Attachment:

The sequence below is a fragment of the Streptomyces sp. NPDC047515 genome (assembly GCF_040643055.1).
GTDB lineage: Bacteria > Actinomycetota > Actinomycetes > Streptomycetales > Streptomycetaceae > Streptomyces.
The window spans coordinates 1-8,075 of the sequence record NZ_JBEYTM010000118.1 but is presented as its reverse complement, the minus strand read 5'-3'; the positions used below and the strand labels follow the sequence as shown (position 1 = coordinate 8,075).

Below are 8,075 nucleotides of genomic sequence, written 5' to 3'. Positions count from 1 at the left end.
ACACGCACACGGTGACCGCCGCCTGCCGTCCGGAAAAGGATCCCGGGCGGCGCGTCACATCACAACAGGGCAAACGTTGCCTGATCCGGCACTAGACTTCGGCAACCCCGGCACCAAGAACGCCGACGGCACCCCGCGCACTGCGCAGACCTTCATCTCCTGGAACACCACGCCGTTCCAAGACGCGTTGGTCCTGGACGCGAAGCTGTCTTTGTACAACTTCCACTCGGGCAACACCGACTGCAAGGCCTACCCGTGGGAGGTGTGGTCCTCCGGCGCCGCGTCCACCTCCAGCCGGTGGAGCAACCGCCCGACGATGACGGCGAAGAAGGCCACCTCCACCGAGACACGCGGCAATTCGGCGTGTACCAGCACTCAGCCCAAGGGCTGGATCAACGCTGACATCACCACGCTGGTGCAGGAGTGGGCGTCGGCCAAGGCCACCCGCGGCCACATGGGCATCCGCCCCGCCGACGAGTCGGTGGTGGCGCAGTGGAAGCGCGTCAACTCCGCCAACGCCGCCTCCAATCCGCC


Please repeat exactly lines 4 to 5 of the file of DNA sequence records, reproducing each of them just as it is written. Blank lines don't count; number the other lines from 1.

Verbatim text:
Below are 8,075 nucleotides of genomic sequence, written 5' to 3'. Positions count from 1 at the left end.
ACACGCACACGGTGACCGCCGCCTGCCGTCCGGAAAAGGATCCCGGGCGGCGCGTCACATCACAACAGGGCAAACGTTGCCTGATCCGGCACTAGACTTCGGCAACCCCGGCACCAAGAACGCCGACGGCACCCCGCGCACTGCGCAGACCTTCATCTCCTGGAACACCACGCCGTTCCAAGACGCGTTGGTCCTGGACGCGAAGCTGTCTTTGTACAACTTCCACTCGGGCAACACCGACTGCAAGGCCTACCCGTGGGAGGTGTGGTCCTCCGGCGCCGCGTCCACCTCCAGCCGGTGGAGCAACCGCCCGACGATGACGGCGAAGAAGGCCACCTCCACCGAGACACGCGGCAATTCGGCGTGTACCAGCACTCAGCCCAAGGGCTGGATCAACGCTGACATCACCACGCTGGTGCAGGAGTGGGCGTCGGCCAAGGCCACCCGCGGCCACATGGGCATCCGCCCCGCCGACGAGTCGGTGGTGGCGCAGTGGAAGCGCGTCAACTCCGCCAACGCCGCCTCCAATCCGCC